Nphet workplace advice puts Government in a bind

Enforcing work from home means taking a backward step even as crowds flock to matches and nightclubs

Companies and colleges have shown they can operate reasonably successfully on a remote basis. Photograph: Albert Gea/Reuters

Companies and colleges have shown they can operate reasonably successfully on a remote basis. Photograph: Albert Gea/Reuters

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The advice to both employees and employers in relation to working from home has been less than clear for a few weeks now, but the latest intervention from Nphet underlines the gap between it and the Government on this important issue.

Nphet clearly wants clear guidance – if not a mandate – for people to work from home unless completely necessary to go into the office. The Government would prefer a continuation of the previous fudge, which was presented as a gradual return to the office but was actually surrounded by rules which made this near impossible to do, most notably in relation to social distancing.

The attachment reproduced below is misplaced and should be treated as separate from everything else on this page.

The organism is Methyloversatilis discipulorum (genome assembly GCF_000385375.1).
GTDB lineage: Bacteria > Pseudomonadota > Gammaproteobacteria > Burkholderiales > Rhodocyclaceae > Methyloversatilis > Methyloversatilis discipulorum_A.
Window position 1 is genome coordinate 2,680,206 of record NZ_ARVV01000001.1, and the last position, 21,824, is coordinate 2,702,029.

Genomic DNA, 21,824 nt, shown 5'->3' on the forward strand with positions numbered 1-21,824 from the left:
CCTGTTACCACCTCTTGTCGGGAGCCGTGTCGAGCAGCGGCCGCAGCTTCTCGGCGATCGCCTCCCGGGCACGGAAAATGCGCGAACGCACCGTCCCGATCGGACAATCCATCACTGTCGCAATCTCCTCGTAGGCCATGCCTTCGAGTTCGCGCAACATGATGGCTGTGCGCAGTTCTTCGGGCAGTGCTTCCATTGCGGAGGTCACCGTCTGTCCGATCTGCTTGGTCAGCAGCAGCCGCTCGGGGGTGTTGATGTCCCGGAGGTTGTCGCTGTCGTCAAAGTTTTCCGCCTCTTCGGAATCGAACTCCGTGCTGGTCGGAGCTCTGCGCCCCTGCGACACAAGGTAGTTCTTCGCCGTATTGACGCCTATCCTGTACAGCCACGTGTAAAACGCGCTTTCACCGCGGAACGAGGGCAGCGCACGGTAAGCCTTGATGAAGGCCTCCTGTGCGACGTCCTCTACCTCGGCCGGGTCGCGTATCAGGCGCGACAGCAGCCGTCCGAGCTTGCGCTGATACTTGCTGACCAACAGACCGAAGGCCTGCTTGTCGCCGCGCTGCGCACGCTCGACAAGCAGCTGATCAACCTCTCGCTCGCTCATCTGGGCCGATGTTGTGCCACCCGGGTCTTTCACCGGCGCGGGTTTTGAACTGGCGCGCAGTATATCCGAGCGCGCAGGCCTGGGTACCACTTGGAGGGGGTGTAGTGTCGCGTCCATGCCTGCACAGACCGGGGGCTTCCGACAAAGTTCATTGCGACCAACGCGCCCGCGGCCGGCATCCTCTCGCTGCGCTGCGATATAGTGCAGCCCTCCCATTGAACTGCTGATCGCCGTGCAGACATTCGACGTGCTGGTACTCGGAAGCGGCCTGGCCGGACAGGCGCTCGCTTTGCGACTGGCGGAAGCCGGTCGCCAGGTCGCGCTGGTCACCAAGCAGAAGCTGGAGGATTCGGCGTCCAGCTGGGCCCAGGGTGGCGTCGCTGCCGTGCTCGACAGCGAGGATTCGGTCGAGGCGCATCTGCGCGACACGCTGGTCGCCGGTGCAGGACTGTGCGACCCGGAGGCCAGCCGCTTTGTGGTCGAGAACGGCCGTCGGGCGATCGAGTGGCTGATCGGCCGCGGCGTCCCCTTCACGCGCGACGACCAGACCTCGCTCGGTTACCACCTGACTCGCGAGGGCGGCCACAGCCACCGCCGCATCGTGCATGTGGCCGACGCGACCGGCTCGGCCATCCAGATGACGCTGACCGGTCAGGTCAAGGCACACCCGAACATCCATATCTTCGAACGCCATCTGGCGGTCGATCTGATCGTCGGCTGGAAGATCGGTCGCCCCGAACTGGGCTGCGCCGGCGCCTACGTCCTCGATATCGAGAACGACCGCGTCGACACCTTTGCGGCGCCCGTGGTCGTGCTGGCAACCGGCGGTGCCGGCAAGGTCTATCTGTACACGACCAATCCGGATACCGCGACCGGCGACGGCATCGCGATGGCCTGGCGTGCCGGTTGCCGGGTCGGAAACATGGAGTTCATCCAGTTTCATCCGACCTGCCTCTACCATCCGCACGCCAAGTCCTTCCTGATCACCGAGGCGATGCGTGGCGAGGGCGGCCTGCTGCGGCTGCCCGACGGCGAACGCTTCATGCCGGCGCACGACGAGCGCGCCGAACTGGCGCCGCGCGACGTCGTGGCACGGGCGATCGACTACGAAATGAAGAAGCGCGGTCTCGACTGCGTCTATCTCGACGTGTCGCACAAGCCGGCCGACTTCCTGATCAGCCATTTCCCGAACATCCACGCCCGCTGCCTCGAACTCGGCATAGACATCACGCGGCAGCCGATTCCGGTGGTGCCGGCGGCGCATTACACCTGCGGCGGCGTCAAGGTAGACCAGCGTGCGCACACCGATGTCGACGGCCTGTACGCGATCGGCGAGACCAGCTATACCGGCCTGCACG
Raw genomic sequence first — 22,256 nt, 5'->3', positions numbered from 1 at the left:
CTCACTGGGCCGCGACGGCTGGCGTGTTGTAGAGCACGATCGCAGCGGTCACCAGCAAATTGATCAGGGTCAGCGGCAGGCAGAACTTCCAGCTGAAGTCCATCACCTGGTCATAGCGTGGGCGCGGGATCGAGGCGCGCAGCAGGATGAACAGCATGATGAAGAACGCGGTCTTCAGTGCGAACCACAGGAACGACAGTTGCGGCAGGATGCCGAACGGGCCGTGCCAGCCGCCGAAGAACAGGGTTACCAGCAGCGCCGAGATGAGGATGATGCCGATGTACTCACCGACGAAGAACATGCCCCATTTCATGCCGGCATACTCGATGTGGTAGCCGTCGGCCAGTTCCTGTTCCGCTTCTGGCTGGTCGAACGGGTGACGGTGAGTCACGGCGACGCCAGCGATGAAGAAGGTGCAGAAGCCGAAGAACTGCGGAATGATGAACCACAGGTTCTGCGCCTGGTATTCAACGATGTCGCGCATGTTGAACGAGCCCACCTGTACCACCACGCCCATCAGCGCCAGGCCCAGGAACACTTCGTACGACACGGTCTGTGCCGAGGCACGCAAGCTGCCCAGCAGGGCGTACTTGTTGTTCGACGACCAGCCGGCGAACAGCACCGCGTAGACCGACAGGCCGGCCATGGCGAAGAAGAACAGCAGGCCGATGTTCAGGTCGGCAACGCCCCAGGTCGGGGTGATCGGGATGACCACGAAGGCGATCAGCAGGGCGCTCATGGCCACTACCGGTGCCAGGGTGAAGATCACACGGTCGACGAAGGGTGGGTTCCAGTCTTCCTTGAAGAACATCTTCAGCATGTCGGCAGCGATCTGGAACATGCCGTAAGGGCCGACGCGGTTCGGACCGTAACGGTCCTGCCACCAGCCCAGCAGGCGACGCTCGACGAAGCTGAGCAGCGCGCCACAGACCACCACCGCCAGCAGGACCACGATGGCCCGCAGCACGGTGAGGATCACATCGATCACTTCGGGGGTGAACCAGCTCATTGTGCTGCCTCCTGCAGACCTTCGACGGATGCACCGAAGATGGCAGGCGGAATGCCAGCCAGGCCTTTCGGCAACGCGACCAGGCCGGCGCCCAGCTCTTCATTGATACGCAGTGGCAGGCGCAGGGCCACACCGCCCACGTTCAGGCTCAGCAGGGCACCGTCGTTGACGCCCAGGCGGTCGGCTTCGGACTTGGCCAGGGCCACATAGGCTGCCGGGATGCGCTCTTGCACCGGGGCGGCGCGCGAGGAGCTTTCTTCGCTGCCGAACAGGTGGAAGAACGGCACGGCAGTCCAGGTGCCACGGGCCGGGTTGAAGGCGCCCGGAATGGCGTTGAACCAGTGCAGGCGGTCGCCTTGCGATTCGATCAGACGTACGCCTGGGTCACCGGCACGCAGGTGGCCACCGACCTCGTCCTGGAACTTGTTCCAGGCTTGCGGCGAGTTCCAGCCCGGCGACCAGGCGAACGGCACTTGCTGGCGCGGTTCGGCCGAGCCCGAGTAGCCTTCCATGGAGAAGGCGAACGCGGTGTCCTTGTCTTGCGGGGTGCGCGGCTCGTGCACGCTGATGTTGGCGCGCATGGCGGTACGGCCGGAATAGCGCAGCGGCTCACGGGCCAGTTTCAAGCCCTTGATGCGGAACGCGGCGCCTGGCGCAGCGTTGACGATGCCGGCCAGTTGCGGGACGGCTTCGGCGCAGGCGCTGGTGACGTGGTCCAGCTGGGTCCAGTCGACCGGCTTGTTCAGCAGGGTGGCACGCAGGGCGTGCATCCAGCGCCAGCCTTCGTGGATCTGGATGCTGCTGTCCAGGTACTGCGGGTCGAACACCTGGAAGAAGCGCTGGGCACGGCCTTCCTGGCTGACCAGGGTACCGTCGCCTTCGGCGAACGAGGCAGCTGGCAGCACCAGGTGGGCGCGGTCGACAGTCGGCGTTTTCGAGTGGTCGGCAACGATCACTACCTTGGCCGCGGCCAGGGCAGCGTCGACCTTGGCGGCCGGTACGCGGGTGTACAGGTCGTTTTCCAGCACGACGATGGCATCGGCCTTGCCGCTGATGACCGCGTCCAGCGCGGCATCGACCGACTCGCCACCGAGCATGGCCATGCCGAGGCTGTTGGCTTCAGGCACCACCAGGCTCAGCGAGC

So there is a tricky call here for the Government. Reinstating clear guidance to work from home would involve doing what it said it won’t do – going backwards in the reopening plan.

It also raises some other very obvious questions. How can you tell people to stay out of offices if they can still go to nightclubs? Or cram into the Aviva stadium for soccer and rugby internationals?

One answer to this is that companies have shown they can operate reasonably successfully on a remote basis, while closing down, say, nightclubs again means shutting businesses. This is true, but the retreat of the office worker will have a price too on the economies of city and town centres – on thousands of small restaurants, coffee shops and convenience stores which were just starting to see some pick-up in business.

And it will raise the longer-term issue of what the eventual return to work will actually be like and the extent to which many more people will work from home on a more permanent basis.

There are no easy answers, of course, and we have seen the price of acting too late on the virus before. But many businesses will feel that they are now right back at the end of the queue again in terms of a return to any kind of normal operation. And you would have to say that they are right and that any hoped for business boost from our relatively high vaccination rate is not evident.

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